Within the last fifty years, a transformation has taken place in American law. Before then, family relationships, like parent-child relationship, were clearly defined by biology or adoption. Marriage was defined by gender. Marriage certificates and birth certificates evidenced one's legal status. The transformation that has occurred was the legal recognition that took reality into account that relationships can develop without formalities. No longer can it be said that either one is in a certain status or one is not. Marriage-like relationships have been recognized, like civil unions, as well as de facto parenthood. American law has now recognized that marriage is an evolving, not a static institution with some jurisdictions no longer defining the status in terms of gender, that adoption is also an evolving institution, no longer excluding birth parents from the relationship. In essence, in American law there has been a recognition of the changes that have taken place both in society and science. This recognition still focuses on the family, defined in a multiple ways. It is the family which is the unit in society designed to insure the continuation of the civilization.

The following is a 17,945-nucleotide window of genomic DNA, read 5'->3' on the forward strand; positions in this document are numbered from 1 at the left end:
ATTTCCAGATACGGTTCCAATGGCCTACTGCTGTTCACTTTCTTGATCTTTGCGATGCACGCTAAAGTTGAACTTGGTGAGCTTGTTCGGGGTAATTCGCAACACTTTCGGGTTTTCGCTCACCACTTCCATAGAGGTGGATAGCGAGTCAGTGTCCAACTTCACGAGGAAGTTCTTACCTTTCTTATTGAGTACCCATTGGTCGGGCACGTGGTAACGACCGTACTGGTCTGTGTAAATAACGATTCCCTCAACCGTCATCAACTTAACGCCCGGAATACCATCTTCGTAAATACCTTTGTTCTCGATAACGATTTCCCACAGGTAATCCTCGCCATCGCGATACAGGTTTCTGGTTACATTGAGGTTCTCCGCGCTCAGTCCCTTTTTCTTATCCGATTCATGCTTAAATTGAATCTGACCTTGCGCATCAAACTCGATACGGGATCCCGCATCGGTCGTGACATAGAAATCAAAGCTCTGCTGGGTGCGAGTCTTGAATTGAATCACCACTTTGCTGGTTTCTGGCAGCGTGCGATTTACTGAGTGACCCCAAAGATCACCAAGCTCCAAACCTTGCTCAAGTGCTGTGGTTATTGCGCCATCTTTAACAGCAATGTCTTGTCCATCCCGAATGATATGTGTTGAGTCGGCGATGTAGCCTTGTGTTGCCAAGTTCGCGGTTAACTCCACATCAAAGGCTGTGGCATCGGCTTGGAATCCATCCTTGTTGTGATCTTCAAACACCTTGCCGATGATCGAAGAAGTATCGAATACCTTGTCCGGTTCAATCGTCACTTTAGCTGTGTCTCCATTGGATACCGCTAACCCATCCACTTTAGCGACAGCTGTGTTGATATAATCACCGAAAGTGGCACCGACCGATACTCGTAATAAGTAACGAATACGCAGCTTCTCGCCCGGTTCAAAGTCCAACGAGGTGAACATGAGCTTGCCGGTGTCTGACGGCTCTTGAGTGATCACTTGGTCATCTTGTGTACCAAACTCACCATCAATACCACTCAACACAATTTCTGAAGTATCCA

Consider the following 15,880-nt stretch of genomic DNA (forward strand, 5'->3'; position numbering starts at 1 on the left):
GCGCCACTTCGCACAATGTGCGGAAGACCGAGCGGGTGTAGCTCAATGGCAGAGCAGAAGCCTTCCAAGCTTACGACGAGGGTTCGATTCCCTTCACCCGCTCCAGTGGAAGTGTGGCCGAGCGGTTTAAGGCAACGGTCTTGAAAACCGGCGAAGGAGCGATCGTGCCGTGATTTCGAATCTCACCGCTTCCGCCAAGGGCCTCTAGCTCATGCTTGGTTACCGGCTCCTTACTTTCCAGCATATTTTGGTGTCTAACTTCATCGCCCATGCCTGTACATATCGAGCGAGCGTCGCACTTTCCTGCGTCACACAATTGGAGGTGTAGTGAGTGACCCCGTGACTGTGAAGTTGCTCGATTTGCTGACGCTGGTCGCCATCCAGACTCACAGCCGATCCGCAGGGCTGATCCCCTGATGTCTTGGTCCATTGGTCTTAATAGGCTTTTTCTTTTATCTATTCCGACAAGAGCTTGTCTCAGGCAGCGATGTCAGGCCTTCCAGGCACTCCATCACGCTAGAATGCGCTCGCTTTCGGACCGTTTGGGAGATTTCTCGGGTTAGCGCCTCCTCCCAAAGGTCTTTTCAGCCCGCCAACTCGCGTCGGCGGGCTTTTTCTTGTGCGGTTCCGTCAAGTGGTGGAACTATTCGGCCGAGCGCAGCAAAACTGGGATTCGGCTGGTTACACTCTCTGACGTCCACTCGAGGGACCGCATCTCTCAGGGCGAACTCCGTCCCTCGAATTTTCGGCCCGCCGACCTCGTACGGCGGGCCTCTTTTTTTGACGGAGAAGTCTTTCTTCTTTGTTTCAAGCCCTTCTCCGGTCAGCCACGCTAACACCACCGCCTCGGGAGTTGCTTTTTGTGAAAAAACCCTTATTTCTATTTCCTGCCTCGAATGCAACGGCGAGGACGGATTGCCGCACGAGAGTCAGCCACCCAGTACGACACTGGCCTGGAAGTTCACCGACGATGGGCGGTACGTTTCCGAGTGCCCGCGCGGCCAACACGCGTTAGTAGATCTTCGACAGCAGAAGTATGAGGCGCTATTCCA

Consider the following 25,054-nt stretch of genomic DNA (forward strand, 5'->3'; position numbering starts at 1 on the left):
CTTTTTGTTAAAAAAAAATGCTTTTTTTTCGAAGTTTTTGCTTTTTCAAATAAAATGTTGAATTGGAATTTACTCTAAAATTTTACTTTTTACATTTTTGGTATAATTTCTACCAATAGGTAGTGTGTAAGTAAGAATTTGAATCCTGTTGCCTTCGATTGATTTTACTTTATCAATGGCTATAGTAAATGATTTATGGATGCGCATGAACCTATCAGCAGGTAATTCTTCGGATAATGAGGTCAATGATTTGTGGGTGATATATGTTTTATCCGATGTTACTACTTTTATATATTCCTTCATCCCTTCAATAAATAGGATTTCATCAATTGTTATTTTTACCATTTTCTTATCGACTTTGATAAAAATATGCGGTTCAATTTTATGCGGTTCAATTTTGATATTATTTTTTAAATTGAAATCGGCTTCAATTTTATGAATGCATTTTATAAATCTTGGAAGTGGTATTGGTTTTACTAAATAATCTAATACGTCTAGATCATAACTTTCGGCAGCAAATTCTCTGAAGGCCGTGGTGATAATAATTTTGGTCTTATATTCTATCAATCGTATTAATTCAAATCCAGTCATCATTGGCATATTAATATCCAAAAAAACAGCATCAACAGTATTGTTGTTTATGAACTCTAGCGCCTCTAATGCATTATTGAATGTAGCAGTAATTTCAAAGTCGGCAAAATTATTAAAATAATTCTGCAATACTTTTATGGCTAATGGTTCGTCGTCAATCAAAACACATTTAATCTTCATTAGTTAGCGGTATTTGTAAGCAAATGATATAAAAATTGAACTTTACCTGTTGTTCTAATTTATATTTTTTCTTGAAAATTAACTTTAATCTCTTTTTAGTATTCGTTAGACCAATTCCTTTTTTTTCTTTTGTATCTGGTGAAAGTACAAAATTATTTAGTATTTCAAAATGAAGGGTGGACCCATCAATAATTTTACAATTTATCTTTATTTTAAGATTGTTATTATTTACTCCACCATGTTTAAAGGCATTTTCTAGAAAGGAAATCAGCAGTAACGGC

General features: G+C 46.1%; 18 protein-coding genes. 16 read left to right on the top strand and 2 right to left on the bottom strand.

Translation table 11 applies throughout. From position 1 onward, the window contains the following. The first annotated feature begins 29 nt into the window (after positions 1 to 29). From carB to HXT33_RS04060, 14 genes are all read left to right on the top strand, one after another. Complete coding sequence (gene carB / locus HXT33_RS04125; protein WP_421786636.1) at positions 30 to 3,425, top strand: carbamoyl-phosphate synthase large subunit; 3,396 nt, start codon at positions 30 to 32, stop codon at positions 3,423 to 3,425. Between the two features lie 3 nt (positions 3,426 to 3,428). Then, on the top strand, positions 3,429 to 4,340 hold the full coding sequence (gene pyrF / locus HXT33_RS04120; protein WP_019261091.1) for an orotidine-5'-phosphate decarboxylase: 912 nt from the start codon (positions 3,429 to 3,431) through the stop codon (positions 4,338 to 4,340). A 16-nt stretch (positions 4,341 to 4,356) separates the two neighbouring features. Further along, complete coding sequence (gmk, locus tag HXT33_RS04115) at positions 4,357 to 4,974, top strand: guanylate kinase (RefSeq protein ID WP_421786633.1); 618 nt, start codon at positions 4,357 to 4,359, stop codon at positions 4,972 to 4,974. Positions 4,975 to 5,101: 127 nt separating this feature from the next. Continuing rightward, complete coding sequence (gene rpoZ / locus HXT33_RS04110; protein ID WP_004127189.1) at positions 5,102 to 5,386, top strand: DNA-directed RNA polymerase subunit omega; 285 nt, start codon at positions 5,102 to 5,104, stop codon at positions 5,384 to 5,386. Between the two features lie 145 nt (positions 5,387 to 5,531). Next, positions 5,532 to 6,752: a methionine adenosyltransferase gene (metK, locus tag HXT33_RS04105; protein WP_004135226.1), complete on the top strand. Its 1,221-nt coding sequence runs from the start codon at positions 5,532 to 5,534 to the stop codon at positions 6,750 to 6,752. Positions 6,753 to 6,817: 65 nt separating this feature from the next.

Sanford N. Katz. "Preserving the Family Through Change for the Sake of Future Generations." Droit de la Familie 6, no.7 (2011): 26-29.